Academic journal article Studies in Philology

"Daring to Pry into the Privy Chamber of Heaven": Early Modern Mock-Almanacs and the Virtues of Ignorance

Academic journal article Studies in Philology

"Daring to Pry into the Privy Chamber of Heaven": Early Modern Mock-Almanacs and the Virtues of Ignorance

Article excerpt

In the early seventeenth century, playwrights such as Thomas Dekker and Thomas Middleton composed mock-almanacs. These texts aimed to undermine the contemporary fascination with almanacs and the astrological determinism housed in such directive texts. Pushing against the idea that knowledge of one's body, the future, and the stability of the nation-state can be articulated in a single, calendrical text, mock-almanac authors instead adopted a position of playful ignorance as a means for counteracting the hubris of the new science of the period. This essay contextualizes the growing interest in and critique of astrology and looks to how literary authors responded to this phenomenon in print. The mock-almanac is a unique genre, participating in the culture of audience response to scientific understanding while at the same time undermining the means through which readers and audiences encountered such a proliferation of totalizing narratives in celestial influence. In arguing for a serious consideration of the virtues of ignorance in these satiric texts, this article highlights the critical distance between our modern sensibilities and the state of purposeful unknowing espoused in the jest pamphlet culture of the period.

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TRAVESTYING the tradition of associative recollection in the arts of memory, Weatherwise rehearses a homely narrative of the twelve zodiac signs in Thomas Middleton's No Wit/Help Like a Woman's (1657, alternatively titled The Almanac): (1)

   This Libra here that keeps the scale so even
   Was i' th' old time an honest chandler's widow
   And had one daughter which was called Virgo,
   Which now my hungry tenant has deflower'd.
   This Virgo, passing for a maid, was sued to
   By Sagittarius there, a gallant shooter,
   And Aries, his head rival; but her old crabbed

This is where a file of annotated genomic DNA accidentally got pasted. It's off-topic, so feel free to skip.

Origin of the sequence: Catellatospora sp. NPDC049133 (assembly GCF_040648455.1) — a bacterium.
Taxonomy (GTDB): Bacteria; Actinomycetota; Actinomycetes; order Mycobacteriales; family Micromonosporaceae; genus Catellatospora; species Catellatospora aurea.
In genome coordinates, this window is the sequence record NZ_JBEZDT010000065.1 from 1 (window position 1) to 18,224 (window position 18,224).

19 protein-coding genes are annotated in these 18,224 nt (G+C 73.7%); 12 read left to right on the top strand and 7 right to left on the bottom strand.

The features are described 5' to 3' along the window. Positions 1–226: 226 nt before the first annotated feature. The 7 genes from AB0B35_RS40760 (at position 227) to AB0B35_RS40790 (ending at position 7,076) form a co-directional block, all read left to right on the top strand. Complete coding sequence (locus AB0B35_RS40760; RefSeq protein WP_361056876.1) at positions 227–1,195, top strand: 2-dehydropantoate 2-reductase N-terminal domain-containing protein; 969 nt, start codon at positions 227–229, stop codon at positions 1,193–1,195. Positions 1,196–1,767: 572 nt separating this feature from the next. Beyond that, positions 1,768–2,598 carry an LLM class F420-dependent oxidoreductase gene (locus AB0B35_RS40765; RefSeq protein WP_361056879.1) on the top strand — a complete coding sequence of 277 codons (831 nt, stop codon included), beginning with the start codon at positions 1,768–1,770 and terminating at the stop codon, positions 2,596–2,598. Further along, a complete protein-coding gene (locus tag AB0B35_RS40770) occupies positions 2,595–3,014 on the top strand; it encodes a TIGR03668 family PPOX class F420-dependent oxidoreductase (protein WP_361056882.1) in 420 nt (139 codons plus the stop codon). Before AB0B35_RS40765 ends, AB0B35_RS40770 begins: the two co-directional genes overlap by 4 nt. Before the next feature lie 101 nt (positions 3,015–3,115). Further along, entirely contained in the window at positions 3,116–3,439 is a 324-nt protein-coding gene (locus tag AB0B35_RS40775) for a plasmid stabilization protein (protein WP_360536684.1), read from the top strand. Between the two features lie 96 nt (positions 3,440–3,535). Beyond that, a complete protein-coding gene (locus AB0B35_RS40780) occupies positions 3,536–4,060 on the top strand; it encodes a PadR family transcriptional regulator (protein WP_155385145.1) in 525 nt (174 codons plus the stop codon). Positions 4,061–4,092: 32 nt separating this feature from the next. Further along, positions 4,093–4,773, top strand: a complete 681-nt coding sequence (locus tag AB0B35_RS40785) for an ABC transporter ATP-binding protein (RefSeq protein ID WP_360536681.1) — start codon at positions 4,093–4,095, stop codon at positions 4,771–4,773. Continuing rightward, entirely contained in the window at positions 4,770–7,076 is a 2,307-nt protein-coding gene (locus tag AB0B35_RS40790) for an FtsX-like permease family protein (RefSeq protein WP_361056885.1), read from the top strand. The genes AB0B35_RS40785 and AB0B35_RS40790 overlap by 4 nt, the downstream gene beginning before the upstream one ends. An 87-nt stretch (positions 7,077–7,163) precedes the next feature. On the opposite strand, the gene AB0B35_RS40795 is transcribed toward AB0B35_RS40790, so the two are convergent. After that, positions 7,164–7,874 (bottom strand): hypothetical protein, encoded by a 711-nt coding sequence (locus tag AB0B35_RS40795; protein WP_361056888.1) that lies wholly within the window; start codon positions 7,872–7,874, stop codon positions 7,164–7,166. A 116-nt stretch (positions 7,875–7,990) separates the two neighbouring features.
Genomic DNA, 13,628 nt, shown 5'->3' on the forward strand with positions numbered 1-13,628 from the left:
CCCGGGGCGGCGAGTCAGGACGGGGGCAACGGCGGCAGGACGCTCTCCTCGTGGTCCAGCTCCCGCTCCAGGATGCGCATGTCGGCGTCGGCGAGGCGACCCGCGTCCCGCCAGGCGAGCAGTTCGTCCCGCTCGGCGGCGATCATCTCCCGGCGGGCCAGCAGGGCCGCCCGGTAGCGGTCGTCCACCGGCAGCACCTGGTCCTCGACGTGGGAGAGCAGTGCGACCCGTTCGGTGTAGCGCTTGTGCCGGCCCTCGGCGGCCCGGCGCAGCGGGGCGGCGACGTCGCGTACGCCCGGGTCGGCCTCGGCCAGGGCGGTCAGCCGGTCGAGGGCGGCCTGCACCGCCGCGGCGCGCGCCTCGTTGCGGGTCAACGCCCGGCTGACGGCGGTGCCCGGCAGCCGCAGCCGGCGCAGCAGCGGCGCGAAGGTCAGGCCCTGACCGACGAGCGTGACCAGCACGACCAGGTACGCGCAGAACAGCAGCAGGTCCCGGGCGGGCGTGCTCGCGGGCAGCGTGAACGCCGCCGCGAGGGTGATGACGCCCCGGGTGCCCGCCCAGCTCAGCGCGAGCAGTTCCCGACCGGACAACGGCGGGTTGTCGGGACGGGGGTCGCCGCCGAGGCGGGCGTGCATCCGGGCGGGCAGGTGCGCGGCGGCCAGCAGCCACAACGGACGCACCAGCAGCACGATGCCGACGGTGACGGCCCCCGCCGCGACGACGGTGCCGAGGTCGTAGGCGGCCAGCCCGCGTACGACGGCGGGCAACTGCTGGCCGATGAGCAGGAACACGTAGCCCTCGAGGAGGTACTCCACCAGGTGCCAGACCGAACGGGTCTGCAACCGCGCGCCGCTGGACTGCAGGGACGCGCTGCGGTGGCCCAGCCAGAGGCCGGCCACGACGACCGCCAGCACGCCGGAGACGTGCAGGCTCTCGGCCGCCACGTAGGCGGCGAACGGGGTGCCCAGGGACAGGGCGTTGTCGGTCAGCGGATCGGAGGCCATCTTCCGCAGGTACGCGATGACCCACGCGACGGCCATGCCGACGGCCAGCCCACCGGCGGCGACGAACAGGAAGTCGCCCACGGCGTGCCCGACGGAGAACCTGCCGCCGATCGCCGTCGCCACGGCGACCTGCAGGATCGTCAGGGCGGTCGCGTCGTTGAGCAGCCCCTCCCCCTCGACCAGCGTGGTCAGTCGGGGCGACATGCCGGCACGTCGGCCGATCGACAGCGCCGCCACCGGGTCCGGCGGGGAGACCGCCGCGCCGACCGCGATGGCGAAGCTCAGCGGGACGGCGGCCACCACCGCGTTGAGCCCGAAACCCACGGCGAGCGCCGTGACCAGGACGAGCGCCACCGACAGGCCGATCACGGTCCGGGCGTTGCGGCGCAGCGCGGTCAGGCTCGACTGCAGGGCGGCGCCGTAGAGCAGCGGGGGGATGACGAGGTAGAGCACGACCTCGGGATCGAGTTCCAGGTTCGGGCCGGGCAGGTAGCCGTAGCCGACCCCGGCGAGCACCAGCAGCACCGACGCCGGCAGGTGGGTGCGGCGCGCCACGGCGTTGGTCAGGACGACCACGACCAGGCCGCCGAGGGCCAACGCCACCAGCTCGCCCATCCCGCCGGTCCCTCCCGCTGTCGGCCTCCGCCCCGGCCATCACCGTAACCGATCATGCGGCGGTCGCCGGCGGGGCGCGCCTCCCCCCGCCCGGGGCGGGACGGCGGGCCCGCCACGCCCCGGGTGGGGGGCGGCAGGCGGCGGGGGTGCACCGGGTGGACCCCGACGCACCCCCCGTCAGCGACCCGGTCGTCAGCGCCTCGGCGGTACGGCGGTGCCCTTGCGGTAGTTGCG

Uncle Cancer here, dwelling in Crooked Lane,
   Still cross'd the marriage, minding to bestow her
   Upon one Scorpio, a rich usurer.
   The girl, loathing that match, fell into folly
   With one Taurus, a gentleman in Townbull Street,
   By whom she had two twins, those Gemini there,
   Of which two brats she was brought abed in Leo
   At the Red Lion about Tower Hill.
   Being in this distress, one Capricorn,
   An honest citizen, pitied her case and married her
   To Aquarius, an old water-bearer,
   And Pisces was her living ever after;
   At Standard she sold fish where he drew water. (2)

Fanatical in structuring his life according to the ordinances in almanacs, Weatherwise fashions an intricate banquet, complete with poesies and twelve dishes that mirror the characteristics of the zodiac, which then furnishes witty conceits among his dinner guests. (3) In burlesquing the means for remembering the order of the twelve signs, Weatherwise reveals his ignorance of astrological science and the classical tradition of literary allusions to the cosmos, including illustrious works in both antiquity and the medieval period by Plato, Macrobius Ambrosius Theopanying alternate rhyme to the image of the Zodiac Man: "In heade and face is Aries dosius, and Dante Alighieri. (4) The virtue of such ignorance in Weatherwise's transmutation of classical narrative, however, is that it enables tongue-in-cheek humor, much like Littlewit's puppet play in Ben Jonson's Bartholomew Fair (1640). (5) Selecting astrological determinism as his object of satire, Middleton evokes the diverse registers of astral and prophetic discourse in circulation during the Renaissance. (6) He turns to a tradition that by the early seventeenth century was familiar to audiences, variously positioning astrology as a means to diagnostic or vatic certainty, pure fiction, or somewhere indeterminately located between legitimate natural philosophical inquiry and farce. Middleton himself composed two mock-almanacs, and he and other playwrights frequently employed the trope of specious astrological determinism for ludic results in their dramas. …

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